Shavuot is a Hebrew word meaning ‘weeks’ and refers to the Jewish festival marking the giving of the Torah at Mount Sinai. Shavuot, like so many other Jewish holidays began as an ancient agricultural festival, marking the end of the spring barley harvest and the beginning of the summer wheat harvest. Shavuot was distinguished in ancient times by bringing crop offerings to the Temple in Jerusalem.Special customs on Shavuot are the reading of the Book of Ruth, which reminds us that we too can find a continual source of blessing in our tradition. Another tradition includes staying up all night to study Torah and Mishnah, a custom called Tikkun Leil Shavuot, which symbolizes our commitment to the Torah, and that we are always ready and awake to receive the Torah. Traditionally, dairy dishes are served on this holiday to symbolize the sweetness of the Torah, as well as the ‘land of milk and honey’.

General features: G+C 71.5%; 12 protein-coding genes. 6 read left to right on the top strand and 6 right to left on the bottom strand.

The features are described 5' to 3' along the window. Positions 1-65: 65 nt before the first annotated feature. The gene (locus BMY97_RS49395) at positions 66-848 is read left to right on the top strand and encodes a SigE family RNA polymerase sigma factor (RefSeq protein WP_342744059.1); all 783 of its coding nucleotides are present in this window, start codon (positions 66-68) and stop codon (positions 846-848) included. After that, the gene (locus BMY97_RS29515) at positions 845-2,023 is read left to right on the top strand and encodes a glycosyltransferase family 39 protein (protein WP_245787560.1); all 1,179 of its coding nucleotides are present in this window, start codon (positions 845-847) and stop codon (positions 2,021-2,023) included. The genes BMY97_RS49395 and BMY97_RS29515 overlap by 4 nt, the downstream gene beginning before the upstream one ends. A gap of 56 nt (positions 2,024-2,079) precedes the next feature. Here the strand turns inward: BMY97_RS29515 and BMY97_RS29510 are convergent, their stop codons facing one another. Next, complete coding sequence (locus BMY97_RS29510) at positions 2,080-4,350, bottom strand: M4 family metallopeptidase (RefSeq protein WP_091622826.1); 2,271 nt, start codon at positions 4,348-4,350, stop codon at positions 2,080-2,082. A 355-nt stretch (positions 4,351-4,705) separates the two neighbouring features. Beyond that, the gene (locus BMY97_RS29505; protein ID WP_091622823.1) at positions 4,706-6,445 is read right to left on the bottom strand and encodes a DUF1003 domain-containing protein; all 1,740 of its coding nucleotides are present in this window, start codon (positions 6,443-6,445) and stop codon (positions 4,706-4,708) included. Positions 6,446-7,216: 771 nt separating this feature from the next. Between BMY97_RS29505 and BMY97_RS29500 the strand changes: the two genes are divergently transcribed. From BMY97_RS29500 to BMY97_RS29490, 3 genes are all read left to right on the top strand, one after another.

Shavuot is celebrated seven weeks after Passover (when the barley harvest begins). These seven weeks are called the Omer and are counted ceremonially. This counting, called s’firat ha-omer, begins on the second day of Passover.The source for this practice is found in the book of Deuteronomy, “You shall count off seven weeks…then you shall observe the Feast of Weeks to Adonai your God” (Deuteronomy 16:9-10).The counting of the Omer takes place daily after the evening service.
Central Synagogue- Beth Emeth celebrates Shavout with an evening of learning including texts, songs and of course delicious dairy treats!